How will the GNU criminal justice sector deal with the discursive terrain of multiple domestic and international challenges, the changing nature of conflict with internal civil unrest, regional terrorism, financing of terrorism, international conventions, crime, corruption and the prevalence of lawlessness, gender-based violence, cybercrime, gun violence and urban terror, urbanisation and inequalities and the urgent protection of whistle-blowers in the next five years?

The criminal justice sector has been in a continuous process of reviewing the policy framework, structural and human resource challenges, systems and processes. The recent move by the Department of Justice to start digitising its paper-based systems has been positive.

If the criminal justice sector did the same with police dockets, even filing accident or theft reports at police stations, the productivity gains would be substantial.

To make progress and deal with backlogs, the police and prosecutor need to make use of digitisation of all documents as an integrated process at each level to facilitate tracking of documents and cases between prosecutors, heads of department and the police.

A good example to draw from is the South African Revenue Service (SARS) and how its systems work; and with vision and imagination if it were applied to information flows and workflows in the justice sector.

The Department of Home Affairs has a value-chain administrative process and could equally benefit from digitisation.

Will the criminal justice sector change without civil society and courts pressure to deliver access to justice for people? What corrective action in managing the backlogs and case load will be taken by the National Prosecuting Authority?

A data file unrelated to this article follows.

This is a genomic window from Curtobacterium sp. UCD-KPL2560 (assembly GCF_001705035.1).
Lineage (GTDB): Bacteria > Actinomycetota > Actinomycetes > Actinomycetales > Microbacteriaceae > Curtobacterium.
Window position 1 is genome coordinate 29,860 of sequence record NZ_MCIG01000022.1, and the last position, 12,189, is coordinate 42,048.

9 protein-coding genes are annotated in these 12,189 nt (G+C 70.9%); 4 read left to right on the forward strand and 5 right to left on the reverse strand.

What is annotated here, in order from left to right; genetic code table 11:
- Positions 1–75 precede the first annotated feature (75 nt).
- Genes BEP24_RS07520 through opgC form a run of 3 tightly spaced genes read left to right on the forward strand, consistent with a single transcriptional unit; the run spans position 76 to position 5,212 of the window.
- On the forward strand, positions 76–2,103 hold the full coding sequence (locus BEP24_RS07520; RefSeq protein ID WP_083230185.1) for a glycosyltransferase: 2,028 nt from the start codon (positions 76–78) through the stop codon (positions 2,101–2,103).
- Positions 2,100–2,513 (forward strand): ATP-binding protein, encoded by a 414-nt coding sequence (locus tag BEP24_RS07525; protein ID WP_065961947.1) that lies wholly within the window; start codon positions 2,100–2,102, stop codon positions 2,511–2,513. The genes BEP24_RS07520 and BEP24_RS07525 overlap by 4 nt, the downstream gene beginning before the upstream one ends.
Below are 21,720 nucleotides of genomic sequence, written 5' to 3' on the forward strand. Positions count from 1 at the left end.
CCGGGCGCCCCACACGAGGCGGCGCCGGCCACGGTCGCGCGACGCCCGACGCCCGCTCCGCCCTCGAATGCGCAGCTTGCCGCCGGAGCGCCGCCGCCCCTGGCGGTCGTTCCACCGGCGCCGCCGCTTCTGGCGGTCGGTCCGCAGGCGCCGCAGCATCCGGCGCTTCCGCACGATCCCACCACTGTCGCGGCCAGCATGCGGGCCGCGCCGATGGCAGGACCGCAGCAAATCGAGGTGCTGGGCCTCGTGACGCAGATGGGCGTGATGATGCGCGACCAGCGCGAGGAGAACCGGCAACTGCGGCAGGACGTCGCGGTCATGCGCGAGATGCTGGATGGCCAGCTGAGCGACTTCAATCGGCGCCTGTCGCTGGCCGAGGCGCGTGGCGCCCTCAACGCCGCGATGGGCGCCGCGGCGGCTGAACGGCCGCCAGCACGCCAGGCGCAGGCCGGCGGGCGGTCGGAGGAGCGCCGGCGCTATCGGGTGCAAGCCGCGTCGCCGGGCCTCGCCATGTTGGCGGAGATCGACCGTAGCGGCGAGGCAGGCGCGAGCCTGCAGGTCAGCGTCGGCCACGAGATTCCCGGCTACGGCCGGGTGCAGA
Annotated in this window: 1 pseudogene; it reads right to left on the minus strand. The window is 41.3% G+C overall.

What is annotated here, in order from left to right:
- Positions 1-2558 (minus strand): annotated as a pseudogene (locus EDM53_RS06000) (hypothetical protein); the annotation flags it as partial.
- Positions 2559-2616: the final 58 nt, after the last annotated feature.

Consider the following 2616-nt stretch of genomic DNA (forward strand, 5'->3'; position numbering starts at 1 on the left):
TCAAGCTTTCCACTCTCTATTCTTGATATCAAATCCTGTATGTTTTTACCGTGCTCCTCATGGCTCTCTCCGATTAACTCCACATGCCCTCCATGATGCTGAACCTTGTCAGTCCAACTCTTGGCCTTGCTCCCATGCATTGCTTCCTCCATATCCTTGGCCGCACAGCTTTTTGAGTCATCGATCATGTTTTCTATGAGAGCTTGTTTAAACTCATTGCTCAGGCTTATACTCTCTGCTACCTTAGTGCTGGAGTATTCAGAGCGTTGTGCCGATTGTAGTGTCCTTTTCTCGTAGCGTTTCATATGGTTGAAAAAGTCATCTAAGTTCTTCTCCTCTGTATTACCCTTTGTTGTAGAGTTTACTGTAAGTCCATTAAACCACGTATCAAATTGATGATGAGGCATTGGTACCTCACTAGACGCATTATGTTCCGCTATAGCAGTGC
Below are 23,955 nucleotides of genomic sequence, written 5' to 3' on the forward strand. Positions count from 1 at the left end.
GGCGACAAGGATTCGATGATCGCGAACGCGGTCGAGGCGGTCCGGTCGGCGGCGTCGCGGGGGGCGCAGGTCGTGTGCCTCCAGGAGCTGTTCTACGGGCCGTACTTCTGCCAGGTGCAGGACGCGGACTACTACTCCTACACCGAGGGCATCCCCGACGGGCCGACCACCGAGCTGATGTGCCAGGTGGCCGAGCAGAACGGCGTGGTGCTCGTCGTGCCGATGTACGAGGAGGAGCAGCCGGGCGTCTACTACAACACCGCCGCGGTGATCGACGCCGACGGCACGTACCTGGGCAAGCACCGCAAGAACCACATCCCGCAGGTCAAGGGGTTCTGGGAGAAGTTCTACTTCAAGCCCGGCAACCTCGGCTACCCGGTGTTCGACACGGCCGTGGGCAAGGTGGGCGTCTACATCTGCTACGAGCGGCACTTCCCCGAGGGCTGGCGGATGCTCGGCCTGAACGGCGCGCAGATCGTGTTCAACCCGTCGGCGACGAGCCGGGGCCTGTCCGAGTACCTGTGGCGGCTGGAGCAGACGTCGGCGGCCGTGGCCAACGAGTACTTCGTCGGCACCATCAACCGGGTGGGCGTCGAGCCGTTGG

The SAPS has been undergoing changes in its management appointments, new recruitment of personnel, upskilling and training in striving to be a more professional service.

However, policing and the holy cow of decentralised policing need revisiting. We need national standards and better-resourced policing and visibility. Fighting gender-based violence must be prioritised urgently.

The security sector has had enough recommendations from all manner of commissions – the High-Level Review Panel Report (December 2018) and the Expert Panel Report (July 2021), for example – that necessitate speedy implementation.

The seventh administration has to ensure the urgent implementation of the recommendations of the High Level Panel on Intelligence.

Oversight of the security cluster will be key. Hopefully, the multiparty nature of oversight will bring back objectivity. Intelligence needs to build strategic capabilities lest it be overtaken by other countries. The proposed national dialogue provides a good opportunity to discuss a new vision of security.

Independent oversight bodies like the Inspector-General for Intelligence, Independent Police Investigative Directorate and Military Ombudsman must be strengthened and supported by civil society and parliamentary oversight bodies.

A caveat to the criminal justice sector is political parties outside government processes that romanticise violence which is a cover for looting, as has happened in Mozambique, Zimbabwe and Angola.

The Border Management Authority has had successes in its law enforcement area, recovering “stolen vehicles, seizing drugs and guns”, together with multiple organs of state.

However, systemic, structural and resource challenges remain. In addition, sources and drivers of migration must be developed in tandem with the African Continental Free Trade Agreement to develop our Continent as the neighbourhood is the homeland.

Our Continent is the hungriest one in the world, afflicted by multiple conflicts recently from Sudan, the eastern Democratic Republic of Congo, northern Mozambique, and parts of Cameroon and Somalia.

The journey of building a capable, developmental and effective state and criminal justice sector continues into the 21st century.

The expansion of the state in the GNU and its components necessitate adequate resources to address the difficult terrain that lies ahead to meet the needs of service delivery and a better quality of life for citizens.

* Dr Pingla Udit is a political sociologist

** The views in this article do no necessarily reflect the views of The African